Watch: Cooling vest saves Dubai workers from heat stroke
A vest with the ability to reduce core body temperature has proven its worth after saving the lives of five workers in Dubai this summer.
The Core Body Cooling Vest (CAERvest) was used to treat the workers who suffered heat stroke at two construction sites in Dubai throughout July and August.
The vest’s ability to lower body temperatures from 42°C to 37°C within half an hour piqued the interest of Dubai Corporation of Ambulance Services who plan to equip 90 ambulances with the vests, according to Dr Omar Al Sakaf, director of technical and medial affairs.
Dr Al Sakaf said the “life saving device” cuts out time spent waiting for ambulance services to arrive.
“We saved about five lives from heat exhaustion. Previously I had to call an ambulance and wait and spend time on treatment,” he said.
“But this was present on the spot and on time and the patient recovered within first hours. Previously they had to stay at the hospital from 1 to 3 days, depending on the severity of the heat stroke.”
He said the vest could also be used at beaches and pools and could be of benefit to fire fighters.
The tubed, navy blue vest does not require pre-cooling or charging. Once squeezed, a red torch-shaped device releases a fluid throughout the hampers of the vest, said commercial director Jonathon Weinberg.
The fluid starts a safe chemical endothermic reaction which makes the liquid freeze.
“You lay it on the chest of the patient and it sucks out one thousand calories worth of heat,” he said.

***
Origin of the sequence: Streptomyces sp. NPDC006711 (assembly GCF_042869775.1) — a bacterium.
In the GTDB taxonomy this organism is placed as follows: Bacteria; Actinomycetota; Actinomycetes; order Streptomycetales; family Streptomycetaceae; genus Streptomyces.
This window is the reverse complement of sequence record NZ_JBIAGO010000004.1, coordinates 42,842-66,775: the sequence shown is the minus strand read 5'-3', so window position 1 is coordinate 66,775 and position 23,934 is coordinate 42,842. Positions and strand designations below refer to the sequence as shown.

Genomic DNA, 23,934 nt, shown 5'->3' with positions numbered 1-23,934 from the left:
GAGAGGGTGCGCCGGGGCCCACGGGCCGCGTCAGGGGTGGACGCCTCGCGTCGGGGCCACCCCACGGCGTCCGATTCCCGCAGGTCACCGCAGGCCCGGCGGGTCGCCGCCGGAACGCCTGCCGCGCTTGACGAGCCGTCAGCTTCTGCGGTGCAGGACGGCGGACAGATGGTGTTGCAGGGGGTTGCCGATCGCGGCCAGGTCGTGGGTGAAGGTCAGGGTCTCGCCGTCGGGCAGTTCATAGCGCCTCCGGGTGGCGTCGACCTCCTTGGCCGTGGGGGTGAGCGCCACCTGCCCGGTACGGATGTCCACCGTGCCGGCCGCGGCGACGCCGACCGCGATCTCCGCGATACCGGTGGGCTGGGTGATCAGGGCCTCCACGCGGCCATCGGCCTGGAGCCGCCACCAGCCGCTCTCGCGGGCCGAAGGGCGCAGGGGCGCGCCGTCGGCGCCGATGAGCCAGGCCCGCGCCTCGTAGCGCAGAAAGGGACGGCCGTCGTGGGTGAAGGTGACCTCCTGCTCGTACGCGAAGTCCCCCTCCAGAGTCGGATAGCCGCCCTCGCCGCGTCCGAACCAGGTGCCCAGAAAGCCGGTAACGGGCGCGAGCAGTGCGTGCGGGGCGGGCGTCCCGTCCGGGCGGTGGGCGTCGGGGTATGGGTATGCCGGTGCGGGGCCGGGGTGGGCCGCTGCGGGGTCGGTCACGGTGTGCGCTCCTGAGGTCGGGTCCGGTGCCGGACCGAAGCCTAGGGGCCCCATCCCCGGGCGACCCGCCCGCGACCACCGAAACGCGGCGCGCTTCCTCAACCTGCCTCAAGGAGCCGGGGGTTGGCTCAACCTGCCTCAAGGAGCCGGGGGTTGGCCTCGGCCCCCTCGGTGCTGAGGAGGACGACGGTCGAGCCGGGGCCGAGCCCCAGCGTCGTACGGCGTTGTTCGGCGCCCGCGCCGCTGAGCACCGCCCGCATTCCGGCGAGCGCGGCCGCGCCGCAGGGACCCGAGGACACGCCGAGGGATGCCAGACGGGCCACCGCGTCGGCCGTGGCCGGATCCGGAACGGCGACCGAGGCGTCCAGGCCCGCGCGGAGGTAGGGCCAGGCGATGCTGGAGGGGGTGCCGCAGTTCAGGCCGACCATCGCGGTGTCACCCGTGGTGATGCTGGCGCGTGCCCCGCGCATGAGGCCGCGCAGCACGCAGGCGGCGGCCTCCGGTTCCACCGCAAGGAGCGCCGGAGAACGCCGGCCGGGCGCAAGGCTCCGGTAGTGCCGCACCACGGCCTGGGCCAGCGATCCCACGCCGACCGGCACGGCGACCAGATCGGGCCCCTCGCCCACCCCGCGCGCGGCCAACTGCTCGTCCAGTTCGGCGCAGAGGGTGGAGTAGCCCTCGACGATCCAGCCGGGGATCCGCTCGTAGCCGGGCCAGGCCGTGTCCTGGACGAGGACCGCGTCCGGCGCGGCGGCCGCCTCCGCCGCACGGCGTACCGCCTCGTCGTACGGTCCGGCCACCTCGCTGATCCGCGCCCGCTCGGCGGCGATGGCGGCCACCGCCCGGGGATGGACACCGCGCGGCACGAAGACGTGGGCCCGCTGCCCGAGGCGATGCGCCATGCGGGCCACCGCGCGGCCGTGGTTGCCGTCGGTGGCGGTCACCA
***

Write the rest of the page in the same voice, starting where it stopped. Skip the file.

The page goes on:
The mixing of the chemicals means the vest can only be used once but Dr Al Sakaf said the £500 (Dh2,418) price tag is worth the cost if it can save a human life.
Similarly, the use of the vest eliminates the need to hospitalise a heatstroke patient, reducing cost.
“All we know is that all heatstroke patients who were treated with CAERvest required no further treatment,” Mr Weinberg said.
Mr Weinberg’s team created the vest by happy accident in the UK.
“We were developing a completely different device for cardiac arrest and we accidentally discovered the treatment for a heat stroke,” he said.
They began producing the product on a small scale in 2013, but after winning Pitch@Palace UK, they expanded their company and now distribute several thousand vests worldwide.
“It is now available at construction sites in Abu Dhabi, Dubai, Oman, Saudi Arabia, Qatar, Unites States, Australia and Singapore.”
The vest will soon be introduced to ambulances in Abu Dhabi, as well as among the presidential guard, Mr Weinberg said.
CAERvest has a proven track record and saved its first life at the London Marathon in 2015.
“A patient collapsed with body temperature of 42.1°C — fatal — and we cooled him to safe 37°C in just over half an hour, and he made a full recovery,” said Mr Weinberg.
The CAERvest was tested further during Hajj when employed by Saudi Arabia’s Ministry of Health.
Dr Al Sakaf said the vest was easy to use and required less upkeep than other cooling devices he had come across which he said were merely a set of “ice cubes packed in different ways”.
“It is my vision to make CAERvest available to all health and safety operatives in the GCC to ensure maximum protection of workers, soldiers, police and civil defence personnel who work outside in the extreme heat,” Mr Weinberg said, who was in the UAE this week to mentor prospective entrepreneurs taking part in the UAE’s Pitch@Palace boot camp in Abu Dhabi.
On Wednesday, the competition’s founder Prince Andrew, the Duke of York, announced three winners who will take their ideas to London in December to make their pitches before Queen Elizabeth.